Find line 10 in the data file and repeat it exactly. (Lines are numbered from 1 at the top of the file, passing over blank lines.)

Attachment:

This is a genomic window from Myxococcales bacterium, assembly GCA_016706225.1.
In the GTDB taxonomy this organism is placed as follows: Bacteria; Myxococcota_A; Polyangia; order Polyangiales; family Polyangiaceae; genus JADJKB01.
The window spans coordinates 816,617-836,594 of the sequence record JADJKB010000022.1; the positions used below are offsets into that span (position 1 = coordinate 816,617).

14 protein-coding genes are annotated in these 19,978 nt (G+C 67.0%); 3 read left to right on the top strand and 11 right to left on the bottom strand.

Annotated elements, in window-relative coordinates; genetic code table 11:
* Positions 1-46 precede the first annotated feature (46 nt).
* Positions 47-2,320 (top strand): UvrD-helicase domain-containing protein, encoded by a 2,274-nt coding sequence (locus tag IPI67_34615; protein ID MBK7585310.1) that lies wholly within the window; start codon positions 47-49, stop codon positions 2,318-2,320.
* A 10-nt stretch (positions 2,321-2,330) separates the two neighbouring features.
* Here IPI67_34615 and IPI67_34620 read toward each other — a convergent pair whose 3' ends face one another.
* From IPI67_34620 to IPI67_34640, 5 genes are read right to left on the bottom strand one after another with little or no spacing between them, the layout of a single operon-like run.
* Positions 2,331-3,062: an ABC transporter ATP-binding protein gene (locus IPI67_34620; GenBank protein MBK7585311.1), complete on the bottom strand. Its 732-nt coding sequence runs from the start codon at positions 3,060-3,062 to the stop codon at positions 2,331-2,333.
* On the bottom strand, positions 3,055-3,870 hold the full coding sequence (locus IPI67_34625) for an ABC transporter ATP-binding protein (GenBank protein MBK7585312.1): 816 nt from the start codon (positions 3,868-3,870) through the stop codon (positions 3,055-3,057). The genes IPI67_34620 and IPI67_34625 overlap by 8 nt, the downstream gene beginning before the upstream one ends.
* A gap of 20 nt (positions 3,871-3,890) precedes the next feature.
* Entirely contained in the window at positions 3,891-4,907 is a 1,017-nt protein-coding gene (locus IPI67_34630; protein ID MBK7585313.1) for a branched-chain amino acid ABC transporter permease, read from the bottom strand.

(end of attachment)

* From IPI67_34620 to IPI67_34640, 5 genes are read right to left on the bottom strand one after another with little or no spacing between them, the layout of a single operon-like run.